Another indication that this is a relatively weak blob is in the vorticity (circulation) maps. The 'L' marks the spot. You can see a good strong signal in the lower troposphere, but it's pretty weak by the time it reaches the middle level of the troposphere. It is possible that the mid-tropospheric vorticity will improve as it crosses the Gulf Stream - but it is also heading into an area of higher wind shear. So whether it develops further is really a battle between the opposing influences of the ocean and atmosphere. 

If it does become a tropical storm as it crosses the Gulf Stream the next name is Hermine... although that's a blobette name and TD 9 is also vying for that. The one after that would be Ian. 

Tropical Depression 9
Formerly known as the Atlantic Blobette - this is the one that has been visiting Cuba. She still hasn't quite woken up and is still looking like a bit of a morning mess:
There is a lot of convection - mostly over Cuba. She is such a mess that it is difficult to tell where her approximate center of circulation actually is - so until that has been identified, the models are not going to be very good. If we look at the satellite images (and I usually look at the visible satellite image for this, not the infrared one), it really is difficult to figure out the center:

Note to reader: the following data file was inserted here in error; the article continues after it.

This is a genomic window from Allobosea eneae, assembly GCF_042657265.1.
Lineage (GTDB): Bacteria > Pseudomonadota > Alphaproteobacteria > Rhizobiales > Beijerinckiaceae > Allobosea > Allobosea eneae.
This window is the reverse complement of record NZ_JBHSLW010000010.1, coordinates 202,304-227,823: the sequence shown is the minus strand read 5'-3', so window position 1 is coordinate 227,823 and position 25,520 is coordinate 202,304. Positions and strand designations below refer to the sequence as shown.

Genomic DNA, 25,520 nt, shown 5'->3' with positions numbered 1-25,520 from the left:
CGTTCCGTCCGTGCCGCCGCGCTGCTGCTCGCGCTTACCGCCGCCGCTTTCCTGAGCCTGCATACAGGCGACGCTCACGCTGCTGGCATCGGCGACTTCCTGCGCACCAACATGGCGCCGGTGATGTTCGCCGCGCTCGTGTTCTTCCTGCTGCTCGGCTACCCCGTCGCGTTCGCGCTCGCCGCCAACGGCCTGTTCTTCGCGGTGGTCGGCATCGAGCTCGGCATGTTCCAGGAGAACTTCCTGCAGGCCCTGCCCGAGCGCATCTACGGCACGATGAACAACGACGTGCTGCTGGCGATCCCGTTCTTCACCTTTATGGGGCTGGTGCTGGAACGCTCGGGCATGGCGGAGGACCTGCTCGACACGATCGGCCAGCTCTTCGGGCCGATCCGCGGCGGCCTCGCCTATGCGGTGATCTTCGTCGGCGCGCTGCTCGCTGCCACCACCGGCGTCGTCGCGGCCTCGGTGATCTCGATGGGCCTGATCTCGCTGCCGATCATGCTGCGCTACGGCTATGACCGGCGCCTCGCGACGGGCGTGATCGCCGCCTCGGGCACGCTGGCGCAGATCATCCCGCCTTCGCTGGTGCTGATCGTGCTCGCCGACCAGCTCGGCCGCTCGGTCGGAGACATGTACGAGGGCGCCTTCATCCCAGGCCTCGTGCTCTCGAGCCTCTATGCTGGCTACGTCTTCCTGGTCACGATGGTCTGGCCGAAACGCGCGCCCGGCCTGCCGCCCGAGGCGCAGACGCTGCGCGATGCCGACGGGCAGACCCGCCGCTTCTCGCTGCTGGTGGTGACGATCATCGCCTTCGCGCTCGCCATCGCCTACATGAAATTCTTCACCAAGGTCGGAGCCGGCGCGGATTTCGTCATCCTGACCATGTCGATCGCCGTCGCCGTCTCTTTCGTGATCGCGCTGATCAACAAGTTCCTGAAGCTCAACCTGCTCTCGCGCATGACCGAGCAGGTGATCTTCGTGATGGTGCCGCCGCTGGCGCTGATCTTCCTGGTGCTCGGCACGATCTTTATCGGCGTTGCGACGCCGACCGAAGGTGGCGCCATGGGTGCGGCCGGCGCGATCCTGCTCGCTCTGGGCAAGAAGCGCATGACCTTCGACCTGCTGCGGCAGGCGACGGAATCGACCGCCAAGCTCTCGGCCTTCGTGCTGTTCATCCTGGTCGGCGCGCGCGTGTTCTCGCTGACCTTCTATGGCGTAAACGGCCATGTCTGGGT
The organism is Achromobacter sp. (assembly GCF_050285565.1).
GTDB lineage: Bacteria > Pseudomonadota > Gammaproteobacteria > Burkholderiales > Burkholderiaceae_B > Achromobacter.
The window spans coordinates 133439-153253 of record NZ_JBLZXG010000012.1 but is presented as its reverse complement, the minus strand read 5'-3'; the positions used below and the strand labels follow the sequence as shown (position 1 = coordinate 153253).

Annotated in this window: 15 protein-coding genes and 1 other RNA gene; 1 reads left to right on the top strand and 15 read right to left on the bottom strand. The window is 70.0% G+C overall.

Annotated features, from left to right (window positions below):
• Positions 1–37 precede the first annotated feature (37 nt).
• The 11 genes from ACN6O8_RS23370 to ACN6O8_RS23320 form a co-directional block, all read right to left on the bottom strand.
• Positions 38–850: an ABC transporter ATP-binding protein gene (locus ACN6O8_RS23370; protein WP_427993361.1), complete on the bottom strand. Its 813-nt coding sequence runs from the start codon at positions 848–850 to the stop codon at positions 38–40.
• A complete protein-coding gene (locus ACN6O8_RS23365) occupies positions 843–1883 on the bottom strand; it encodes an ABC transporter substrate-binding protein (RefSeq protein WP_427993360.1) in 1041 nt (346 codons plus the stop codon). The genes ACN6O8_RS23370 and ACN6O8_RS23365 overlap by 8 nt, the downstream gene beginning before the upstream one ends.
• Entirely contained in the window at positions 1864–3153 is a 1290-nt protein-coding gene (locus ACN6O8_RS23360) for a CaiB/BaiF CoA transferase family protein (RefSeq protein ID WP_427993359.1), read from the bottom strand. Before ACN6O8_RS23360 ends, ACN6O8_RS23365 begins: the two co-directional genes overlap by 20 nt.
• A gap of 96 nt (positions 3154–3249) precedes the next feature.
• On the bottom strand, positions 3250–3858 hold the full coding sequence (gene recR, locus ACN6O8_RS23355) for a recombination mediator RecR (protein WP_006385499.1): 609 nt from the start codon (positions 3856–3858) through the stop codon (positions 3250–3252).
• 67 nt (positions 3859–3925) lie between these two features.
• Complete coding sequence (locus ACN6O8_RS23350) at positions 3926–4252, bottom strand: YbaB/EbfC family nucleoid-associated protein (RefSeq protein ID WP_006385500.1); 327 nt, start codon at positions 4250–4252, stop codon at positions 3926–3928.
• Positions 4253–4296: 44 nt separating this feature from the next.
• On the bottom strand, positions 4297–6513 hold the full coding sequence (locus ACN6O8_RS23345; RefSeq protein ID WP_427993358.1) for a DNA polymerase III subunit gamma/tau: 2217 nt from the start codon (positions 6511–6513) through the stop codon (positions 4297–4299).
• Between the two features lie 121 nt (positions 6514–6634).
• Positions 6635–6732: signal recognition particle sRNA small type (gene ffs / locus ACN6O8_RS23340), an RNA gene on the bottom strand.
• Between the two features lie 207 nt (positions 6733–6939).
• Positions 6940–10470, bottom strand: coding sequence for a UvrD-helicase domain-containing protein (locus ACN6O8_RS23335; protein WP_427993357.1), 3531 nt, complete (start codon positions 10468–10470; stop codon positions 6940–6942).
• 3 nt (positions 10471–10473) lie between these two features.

But if we look at the vorticity maps above, we see that her low-level circulation is right over the western tip of Cuba (actually, it looks like she may be slightly south of Cuba), and her mid-level circulation (although very weak) is a little to the southeast of that - this is because of wind shear, which is continuing to die down. It's the same as yesterday - wind shear continues to weaken, so really the main thing that is keeping her in check is the land mass of Cuba because the surrounding water is quite toasty.